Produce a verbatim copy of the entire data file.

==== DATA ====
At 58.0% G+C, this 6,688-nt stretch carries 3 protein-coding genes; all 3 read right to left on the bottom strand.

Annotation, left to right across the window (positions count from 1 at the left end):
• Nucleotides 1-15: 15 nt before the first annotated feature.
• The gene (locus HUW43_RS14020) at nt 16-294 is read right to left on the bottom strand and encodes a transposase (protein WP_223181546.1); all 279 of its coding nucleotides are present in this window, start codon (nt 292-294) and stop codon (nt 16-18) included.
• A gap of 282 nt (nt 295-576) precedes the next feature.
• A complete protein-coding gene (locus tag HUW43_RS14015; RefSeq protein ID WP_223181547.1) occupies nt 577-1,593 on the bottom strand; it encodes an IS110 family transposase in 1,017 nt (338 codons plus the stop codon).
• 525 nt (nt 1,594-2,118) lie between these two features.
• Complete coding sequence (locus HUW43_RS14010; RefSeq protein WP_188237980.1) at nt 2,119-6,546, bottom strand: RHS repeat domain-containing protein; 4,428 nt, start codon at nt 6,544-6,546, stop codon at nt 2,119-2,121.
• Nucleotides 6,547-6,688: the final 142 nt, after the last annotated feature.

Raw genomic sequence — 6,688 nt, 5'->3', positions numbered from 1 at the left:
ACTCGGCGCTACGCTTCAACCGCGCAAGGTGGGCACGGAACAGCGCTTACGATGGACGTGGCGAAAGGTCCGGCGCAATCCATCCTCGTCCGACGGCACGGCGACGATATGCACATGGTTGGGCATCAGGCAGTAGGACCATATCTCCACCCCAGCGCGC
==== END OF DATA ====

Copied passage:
At 58.0% G+C, this 6,688-nt stretch carries 3 protein-coding genes; all 3 read right to left on the bottom strand.

Annotation, left to right across the window (positions count from 1 at the left end):
• Nucleotides 1-15: 15 nt before the first annotated feature.
• The gene (locus HUW43_RS14020) at nt 16-294 is read right to left on the bottom strand and encodes a transposase (protein WP_223181546.1); all 279 of its coding nucleotides are present in this window, start codon (nt 292-294) and stop codon (nt 16-18) included.
• A gap of 282 nt (nt 295-576) precedes the next feature.
• A complete protein-coding gene (locus tag HUW43_RS14015; RefSeq protein ID WP_223181547.1) occupies nt 577-1,593 on the bottom strand; it encodes an IS110 family transposase in 1,017 nt (338 codons plus the stop codon).
• 525 nt (nt 1,594-2,118) lie between these two features.
• Complete coding sequence (locus HUW43_RS14010; RefSeq protein WP_188237980.1) at nt 2,119-6,546, bottom strand: RHS repeat domain-containing protein; 4,428 nt, start codon at nt 6,544-6,546, stop codon at nt 2,119-2,121.
• Nucleotides 6,547-6,688: the final 142 nt, after the last annotated feature.

Raw genomic sequence — 6,688 nt, 5'->3', positions numbered from 1 at the left:
ACTCGGCGCTACGCTTCAACCGCGCAAGGTGGGCACGGAACAGCGCTTACGATGGACGTGGCGAAAGGTCCGGCGCAATCCATCCTCGTCCGACGGCACGGCGACGATATGCACATGGTTGGGCATCAGGCAGTAGGACCATATCTCCACCCCAGCGCGC